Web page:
by Brendan Hunt – July 2018
We all have our own experiences and feelings towards the ABC. As a parent of two young girls, the ABC holds a dear place for me as a refuge where we can spend an hour or so on a Sunday afternoon before dinner, relaxing on the couch enjoying some cartoons without being bombarded by commercials every five minutes. Yet, in the interests of fairness, I must leave passion aside so that I can examine the most recent calls of bias, and public outcry from some corners to privatise the ABC.
However, my work has been done for me.
Since January 2014 there have been 15 independent reviews with regards to specific programs, subjects and overall bias at the ABC. All reviews are publicly available here. Whilst not without flaw, these reviews have found the impartiality of the ABC to be above board.
The findings are that they consistently offer diverse points of view with fair air time to all parties involved. Each of these reviews have been used by the ABC as further opportunities for improvement, taking on board recommendations and subjecting itself to further scrutiny.
With such overwhelming evidence for impartiality and fairness, it raises the question of where these cries are coming from. In recent years the accusations of bias have generally come from the Government, or its supporters, in the face of criticism. This practice has been seen across party lines. In 1991 Bob Hawke attacked the ABC over its coverage of the first Gulf War. All subsequent prime ministers have come into conflict with the national broadcaster at one point or another. That being said, the current volume of calls and the depths of the accusation are astounding.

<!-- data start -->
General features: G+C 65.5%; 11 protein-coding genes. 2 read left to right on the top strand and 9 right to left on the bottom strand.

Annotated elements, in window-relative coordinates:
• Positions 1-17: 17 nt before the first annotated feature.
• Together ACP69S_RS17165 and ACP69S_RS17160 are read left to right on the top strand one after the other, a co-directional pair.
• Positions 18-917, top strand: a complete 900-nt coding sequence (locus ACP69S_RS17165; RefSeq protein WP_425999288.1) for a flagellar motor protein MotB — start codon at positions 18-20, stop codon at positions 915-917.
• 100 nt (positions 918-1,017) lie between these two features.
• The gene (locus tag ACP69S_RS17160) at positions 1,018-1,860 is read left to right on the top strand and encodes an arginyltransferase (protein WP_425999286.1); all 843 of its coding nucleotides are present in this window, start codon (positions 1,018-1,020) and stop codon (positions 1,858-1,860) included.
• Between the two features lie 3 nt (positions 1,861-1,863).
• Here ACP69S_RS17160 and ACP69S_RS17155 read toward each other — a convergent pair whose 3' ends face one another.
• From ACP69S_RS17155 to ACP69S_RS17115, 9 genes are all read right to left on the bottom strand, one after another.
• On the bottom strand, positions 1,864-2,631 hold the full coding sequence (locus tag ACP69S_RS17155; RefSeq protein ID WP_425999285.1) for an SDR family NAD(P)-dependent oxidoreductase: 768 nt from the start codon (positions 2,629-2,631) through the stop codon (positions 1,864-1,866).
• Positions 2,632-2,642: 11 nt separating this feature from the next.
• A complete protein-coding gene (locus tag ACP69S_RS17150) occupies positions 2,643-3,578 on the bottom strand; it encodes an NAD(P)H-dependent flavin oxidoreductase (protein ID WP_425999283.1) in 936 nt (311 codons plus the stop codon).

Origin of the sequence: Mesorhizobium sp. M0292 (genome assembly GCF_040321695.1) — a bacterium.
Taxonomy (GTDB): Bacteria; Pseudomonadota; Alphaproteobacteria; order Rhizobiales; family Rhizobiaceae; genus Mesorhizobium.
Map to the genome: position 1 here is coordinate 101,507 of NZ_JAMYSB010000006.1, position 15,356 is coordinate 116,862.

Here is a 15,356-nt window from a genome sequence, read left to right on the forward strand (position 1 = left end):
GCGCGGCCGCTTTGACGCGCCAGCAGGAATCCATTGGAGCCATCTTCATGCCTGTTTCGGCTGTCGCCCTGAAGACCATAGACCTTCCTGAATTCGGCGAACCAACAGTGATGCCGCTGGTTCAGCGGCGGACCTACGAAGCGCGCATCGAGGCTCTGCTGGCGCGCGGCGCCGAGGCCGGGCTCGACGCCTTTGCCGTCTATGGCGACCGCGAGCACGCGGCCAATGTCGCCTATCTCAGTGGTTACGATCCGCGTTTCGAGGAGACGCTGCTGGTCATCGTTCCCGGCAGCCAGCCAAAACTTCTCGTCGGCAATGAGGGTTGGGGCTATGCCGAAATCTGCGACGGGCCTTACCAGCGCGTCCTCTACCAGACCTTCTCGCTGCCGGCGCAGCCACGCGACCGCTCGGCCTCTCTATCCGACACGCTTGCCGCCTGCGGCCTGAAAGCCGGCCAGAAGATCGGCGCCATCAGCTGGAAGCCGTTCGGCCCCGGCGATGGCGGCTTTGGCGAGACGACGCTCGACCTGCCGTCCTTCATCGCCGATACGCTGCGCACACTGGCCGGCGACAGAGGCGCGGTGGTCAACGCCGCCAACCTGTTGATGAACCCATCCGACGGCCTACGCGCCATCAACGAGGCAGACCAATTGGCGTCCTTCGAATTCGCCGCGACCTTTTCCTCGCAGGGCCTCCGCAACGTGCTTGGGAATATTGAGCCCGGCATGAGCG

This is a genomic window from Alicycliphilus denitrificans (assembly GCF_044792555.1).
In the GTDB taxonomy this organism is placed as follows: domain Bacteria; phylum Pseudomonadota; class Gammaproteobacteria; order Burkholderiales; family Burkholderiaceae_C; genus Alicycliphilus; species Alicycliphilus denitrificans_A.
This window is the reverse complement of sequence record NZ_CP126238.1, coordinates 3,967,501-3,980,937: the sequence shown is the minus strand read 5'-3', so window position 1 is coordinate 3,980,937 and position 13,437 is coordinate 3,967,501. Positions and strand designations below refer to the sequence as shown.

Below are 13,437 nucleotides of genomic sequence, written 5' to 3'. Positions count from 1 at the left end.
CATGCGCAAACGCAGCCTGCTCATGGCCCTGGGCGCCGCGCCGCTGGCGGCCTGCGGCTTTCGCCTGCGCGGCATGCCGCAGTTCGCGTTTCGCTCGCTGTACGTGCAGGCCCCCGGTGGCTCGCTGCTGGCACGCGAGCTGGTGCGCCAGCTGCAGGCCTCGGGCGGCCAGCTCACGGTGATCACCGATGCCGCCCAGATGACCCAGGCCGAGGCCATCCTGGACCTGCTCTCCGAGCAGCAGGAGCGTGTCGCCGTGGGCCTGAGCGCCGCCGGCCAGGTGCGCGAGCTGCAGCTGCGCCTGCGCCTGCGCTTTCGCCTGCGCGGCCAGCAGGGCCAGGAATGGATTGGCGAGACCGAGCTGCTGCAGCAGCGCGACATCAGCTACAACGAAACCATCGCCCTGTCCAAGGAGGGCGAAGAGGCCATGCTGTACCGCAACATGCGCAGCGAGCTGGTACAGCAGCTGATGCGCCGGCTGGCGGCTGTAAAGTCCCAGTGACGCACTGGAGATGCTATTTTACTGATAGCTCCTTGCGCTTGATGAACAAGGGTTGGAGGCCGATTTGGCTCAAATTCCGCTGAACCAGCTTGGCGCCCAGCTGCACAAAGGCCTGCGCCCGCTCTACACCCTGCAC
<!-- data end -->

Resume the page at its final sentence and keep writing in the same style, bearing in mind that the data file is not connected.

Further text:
What is telling however is that no amount of evidence appears to appease these calls.
This can be seen in a research paper commissioned by the Government in 2014 here:
“Neither the Wills nor Stone reviews have changed the opinions of those who are convinced the public broadcaster is biased.”
Neither have the 13 subsequent reviews had an impact.
Nobody enjoys having their views, especially passionately held views, being criticised. It can be understood why there would be a call to ensure that criticisms and critiques are presented in a fair and impartial manner, and it is appropriate that there are reviews to ensure this is the case. But if the purpose of the reviews was to ensure the fairness and impartiality of the ABC, it would be expected that the evidence be accepted, and our perceptions adjusted accordingly. Sometimes, uncomfortable though it may be, it is our own ideas that are in need of review.
A darker agenda may be that the desired outcome is to either have the ABC become a mouthpiece of the government or be silenced altogether.
While no political party (let alone the Government) enjoys having their views and actions criticised, the desire to silence these criticisms must be resisted. The Government of the day holds power, and it is right to hold those in power to account.
The ABC, through its unique position as a Government owned independent broadcaster, free of the constraints of advertising and corporate connections, is in a unique position to do this. It is a vital service to the Australian people to provide a fair and balanced insight into politics and the machinations of Government.
None of these arguments occur without wider context. With massive cuts to the ABC passed by Tony Abbott, and Malcolm Turnbull removing the indexing of funds, it is fair to say that the ABC finds itself assailed. As a party founded on the principle of “keeping the bastards honest” and a party with an ongoing commitment to evidence-based policy with reasonable and open debate, the Australian Democrats clearly value the vital importance of national public broadcasters, and it is crucial the ABC has our unwavering support right now.
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